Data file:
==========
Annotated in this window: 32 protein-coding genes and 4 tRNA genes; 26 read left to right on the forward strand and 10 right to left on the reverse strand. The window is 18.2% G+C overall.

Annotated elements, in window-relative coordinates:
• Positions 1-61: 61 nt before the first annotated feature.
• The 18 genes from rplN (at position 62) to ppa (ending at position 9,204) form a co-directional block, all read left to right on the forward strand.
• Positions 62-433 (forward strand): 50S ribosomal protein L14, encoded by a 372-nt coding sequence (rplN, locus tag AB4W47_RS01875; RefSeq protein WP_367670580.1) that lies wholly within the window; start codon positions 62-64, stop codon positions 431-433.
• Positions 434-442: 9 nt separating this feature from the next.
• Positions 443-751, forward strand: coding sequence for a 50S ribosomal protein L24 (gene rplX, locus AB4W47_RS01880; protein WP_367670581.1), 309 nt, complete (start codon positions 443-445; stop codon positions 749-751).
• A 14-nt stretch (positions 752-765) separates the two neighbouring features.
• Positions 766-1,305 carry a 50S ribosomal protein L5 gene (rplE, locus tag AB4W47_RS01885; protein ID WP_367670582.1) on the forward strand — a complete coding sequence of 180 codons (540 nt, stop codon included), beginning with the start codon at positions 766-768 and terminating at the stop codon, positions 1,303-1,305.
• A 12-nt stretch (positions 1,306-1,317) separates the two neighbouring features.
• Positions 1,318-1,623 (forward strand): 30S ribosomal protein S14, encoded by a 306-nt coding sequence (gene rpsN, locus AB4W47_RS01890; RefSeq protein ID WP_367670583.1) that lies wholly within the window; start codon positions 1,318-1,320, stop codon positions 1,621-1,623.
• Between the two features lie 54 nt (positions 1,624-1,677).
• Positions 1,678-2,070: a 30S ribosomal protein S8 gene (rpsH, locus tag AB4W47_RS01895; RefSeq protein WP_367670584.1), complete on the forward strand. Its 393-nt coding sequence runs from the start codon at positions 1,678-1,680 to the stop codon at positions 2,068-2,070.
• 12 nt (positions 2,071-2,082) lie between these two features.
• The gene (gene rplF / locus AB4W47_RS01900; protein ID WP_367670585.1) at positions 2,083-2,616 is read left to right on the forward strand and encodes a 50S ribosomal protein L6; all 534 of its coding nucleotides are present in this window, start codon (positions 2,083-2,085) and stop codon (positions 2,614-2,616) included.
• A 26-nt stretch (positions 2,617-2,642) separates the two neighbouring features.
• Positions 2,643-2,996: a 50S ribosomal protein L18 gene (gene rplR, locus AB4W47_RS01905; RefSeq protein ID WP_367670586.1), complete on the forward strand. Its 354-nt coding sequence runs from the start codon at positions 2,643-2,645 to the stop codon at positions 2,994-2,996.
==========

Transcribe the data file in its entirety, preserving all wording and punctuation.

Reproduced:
Annotated in this window: 32 protein-coding genes and 4 tRNA genes; 26 read left to right on the forward strand and 10 right to left on the reverse strand. The window is 18.2% G+C overall.

Annotated elements, in window-relative coordinates:
• Positions 1-61: 61 nt before the first annotated feature.
• The 18 genes from rplN (at position 62) to ppa (ending at position 9,204) form a co-directional block, all read left to right on the forward strand.
• Positions 62-433 (forward strand): 50S ribosomal protein L14, encoded by a 372-nt coding sequence (rplN, locus tag AB4W47_RS01875; RefSeq protein WP_367670580.1) that lies wholly within the window; start codon positions 62-64, stop codon positions 431-433.
• Positions 434-442: 9 nt separating this feature from the next.
• Positions 443-751, forward strand: coding sequence for a 50S ribosomal protein L24 (gene rplX, locus AB4W47_RS01880; protein WP_367670581.1), 309 nt, complete (start codon positions 443-445; stop codon positions 749-751).
• A 14-nt stretch (positions 752-765) separates the two neighbouring features.
• Positions 766-1,305 carry a 50S ribosomal protein L5 gene (rplE, locus tag AB4W47_RS01885; protein ID WP_367670582.1) on the forward strand — a complete coding sequence of 180 codons (540 nt, stop codon included), beginning with the start codon at positions 766-768 and terminating at the stop codon, positions 1,303-1,305.
• A 12-nt stretch (positions 1,306-1,317) separates the two neighbouring features.
• Positions 1,318-1,623 (forward strand): 30S ribosomal protein S14, encoded by a 306-nt coding sequence (gene rpsN, locus AB4W47_RS01890; RefSeq protein ID WP_367670583.1) that lies wholly within the window; start codon positions 1,318-1,320, stop codon positions 1,621-1,623.
• Between the two features lie 54 nt (positions 1,624-1,677).
• Positions 1,678-2,070: a 30S ribosomal protein S8 gene (rpsH, locus tag AB4W47_RS01895; RefSeq protein WP_367670584.1), complete on the forward strand. Its 393-nt coding sequence runs from the start codon at positions 1,678-1,680 to the stop codon at positions 2,068-2,070.
• 12 nt (positions 2,071-2,082) lie between these two features.
• The gene (gene rplF / locus AB4W47_RS01900; protein ID WP_367670585.1) at positions 2,083-2,616 is read left to right on the forward strand and encodes a 50S ribosomal protein L6; all 534 of its coding nucleotides are present in this window, start codon (positions 2,083-2,085) and stop codon (positions 2,614-2,616) included.
• A 26-nt stretch (positions 2,617-2,642) separates the two neighbouring features.
• Positions 2,643-2,996: a 50S ribosomal protein L18 gene (gene rplR, locus AB4W47_RS01905; RefSeq protein ID WP_367670586.1), complete on the forward strand. Its 354-nt coding sequence runs from the start codon at positions 2,643-2,645 to the stop codon at positions 2,994-2,996.